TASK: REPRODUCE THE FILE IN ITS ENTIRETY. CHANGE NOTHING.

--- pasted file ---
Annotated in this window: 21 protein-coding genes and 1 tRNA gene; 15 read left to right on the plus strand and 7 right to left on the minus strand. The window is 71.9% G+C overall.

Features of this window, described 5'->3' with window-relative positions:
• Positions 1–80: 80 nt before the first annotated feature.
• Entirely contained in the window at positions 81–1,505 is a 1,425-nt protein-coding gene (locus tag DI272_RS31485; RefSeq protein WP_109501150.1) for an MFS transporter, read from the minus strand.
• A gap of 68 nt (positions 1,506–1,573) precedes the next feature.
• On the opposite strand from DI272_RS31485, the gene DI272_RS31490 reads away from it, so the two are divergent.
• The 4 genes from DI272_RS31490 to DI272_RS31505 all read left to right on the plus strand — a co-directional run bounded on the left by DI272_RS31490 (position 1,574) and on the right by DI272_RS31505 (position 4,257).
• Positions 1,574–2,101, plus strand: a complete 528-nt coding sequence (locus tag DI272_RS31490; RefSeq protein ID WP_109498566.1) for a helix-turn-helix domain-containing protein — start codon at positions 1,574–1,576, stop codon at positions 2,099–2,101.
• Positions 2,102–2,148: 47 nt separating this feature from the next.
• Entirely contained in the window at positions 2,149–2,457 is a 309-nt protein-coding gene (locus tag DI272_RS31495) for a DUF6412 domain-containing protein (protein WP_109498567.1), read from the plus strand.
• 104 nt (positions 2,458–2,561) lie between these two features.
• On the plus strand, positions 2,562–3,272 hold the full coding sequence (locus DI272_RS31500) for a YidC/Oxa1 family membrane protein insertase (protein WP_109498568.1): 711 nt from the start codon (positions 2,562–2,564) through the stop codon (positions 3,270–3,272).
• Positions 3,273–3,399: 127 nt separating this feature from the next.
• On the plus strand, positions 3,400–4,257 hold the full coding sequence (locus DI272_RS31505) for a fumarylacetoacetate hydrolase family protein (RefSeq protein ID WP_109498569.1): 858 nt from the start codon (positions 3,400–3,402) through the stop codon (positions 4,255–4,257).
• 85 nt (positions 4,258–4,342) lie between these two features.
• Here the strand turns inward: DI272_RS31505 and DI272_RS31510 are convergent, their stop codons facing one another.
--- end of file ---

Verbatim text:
Annotated in this window: 21 protein-coding genes and 1 tRNA gene; 15 read left to right on the plus strand and 7 right to left on the minus strand. The window is 71.9% G+C overall.

Features of this window, described 5'->3' with window-relative positions:
• Positions 1–80: 80 nt before the first annotated feature.
• Entirely contained in the window at positions 81–1,505 is a 1,425-nt protein-coding gene (locus tag DI272_RS31485; RefSeq protein WP_109501150.1) for an MFS transporter, read from the minus strand.
• A gap of 68 nt (positions 1,506–1,573) precedes the next feature.
• On the opposite strand from DI272_RS31485, the gene DI272_RS31490 reads away from it, so the two are divergent.
• The 4 genes from DI272_RS31490 to DI272_RS31505 all read left to right on the plus strand — a co-directional run bounded on the left by DI272_RS31490 (position 1,574) and on the right by DI272_RS31505 (position 4,257).
• Positions 1,574–2,101, plus strand: a complete 528-nt coding sequence (locus tag DI272_RS31490; RefSeq protein ID WP_109498566.1) for a helix-turn-helix domain-containing protein — start codon at positions 1,574–1,576, stop codon at positions 2,099–2,101.
• Positions 2,102–2,148: 47 nt separating this feature from the next.
• Entirely contained in the window at positions 2,149–2,457 is a 309-nt protein-coding gene (locus tag DI272_RS31495) for a DUF6412 domain-containing protein (protein WP_109498567.1), read from the plus strand.
• 104 nt (positions 2,458–2,561) lie between these two features.
• On the plus strand, positions 2,562–3,272 hold the full coding sequence (locus DI272_RS31500) for a YidC/Oxa1 family membrane protein insertase (protein WP_109498568.1): 711 nt from the start codon (positions 2,562–2,564) through the stop codon (positions 3,270–3,272).
• Positions 3,273–3,399: 127 nt separating this feature from the next.
• On the plus strand, positions 3,400–4,257 hold the full coding sequence (locus DI272_RS31505) for a fumarylacetoacetate hydrolase family protein (RefSeq protein ID WP_109498569.1): 858 nt from the start codon (positions 3,400–3,402) through the stop codon (positions 4,255–4,257).
• 85 nt (positions 4,258–4,342) lie between these two features.
• Here the strand turns inward: DI272_RS31505 and DI272_RS31510 are convergent, their stop codons facing one another.